Family-genetic and psychosocial risk factors for DSM-III attention deficit disorder (ADD) were evaluated among the 457 first degree relatives of clinically referred children and adolescents with ADD compared with psychiatric and normal controls at the Child Psychiatry Service, Massachusetts General Hospital, Harvard Medical School, Boston. Relatives of ADD probands had a higher risk for ADD, antisocial disorders and mood disorders than did relatives of psychiatric and normal controls. The findings could not be accounted for by low social class or family disruption. [1]

COMMENT. These findings confirm that ADD is a highly familial disorder, and relatives of clinically referred ADD children and adolescents have a significantly increased risk for ADD.

Barkley RA et al [2] report an eight year prospective follow-up study of the adolescent outcome of hyperactive children diagnosed by research criteria. More than 80% of the hyperactive children had ADHD and 60% had either oppositional defiant disorder and/or conduct disorder at outcome. Antisocial acts, cigarette and marijuana use, and negative academic performance were considerably higher among hyperactives than normals. Conduct disorder accounted for many though not all of these adverse outcomes. There was considerably greater risk for family disturbance and negative academic and social outcomes in adolescents than previously reported.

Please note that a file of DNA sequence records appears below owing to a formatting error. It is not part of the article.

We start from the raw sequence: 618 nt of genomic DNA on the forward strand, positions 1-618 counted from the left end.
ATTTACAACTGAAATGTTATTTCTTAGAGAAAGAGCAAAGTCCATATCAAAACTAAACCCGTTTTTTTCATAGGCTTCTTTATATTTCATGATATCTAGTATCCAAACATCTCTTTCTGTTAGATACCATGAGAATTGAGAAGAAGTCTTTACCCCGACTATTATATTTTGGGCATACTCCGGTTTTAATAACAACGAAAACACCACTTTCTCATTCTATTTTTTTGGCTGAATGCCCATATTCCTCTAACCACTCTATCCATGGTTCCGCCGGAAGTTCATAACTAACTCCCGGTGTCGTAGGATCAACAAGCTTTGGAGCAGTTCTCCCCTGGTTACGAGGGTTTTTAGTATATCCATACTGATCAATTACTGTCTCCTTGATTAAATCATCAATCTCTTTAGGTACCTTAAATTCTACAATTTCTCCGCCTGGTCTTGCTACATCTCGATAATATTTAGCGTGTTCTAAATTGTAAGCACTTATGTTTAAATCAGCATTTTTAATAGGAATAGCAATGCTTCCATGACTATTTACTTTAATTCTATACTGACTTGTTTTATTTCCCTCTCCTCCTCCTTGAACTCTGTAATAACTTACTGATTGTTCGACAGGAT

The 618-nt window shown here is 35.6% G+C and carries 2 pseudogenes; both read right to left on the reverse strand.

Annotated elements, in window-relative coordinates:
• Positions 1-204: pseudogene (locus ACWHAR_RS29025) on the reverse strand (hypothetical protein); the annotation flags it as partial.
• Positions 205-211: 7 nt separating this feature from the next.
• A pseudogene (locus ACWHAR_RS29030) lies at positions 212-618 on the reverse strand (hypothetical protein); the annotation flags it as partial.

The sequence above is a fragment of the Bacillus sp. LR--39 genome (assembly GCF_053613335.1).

In the pediatric and pediatric neurology examination of children with learning and behavior problems, the Pediatric Evaluation of Educational Readiness test (PEER) can assist in the developmental follow-up of children at risk for learning and behavior disorders. Observations of behavior including attention and activity correlated with test results obtained independently by a psychometrist. [3]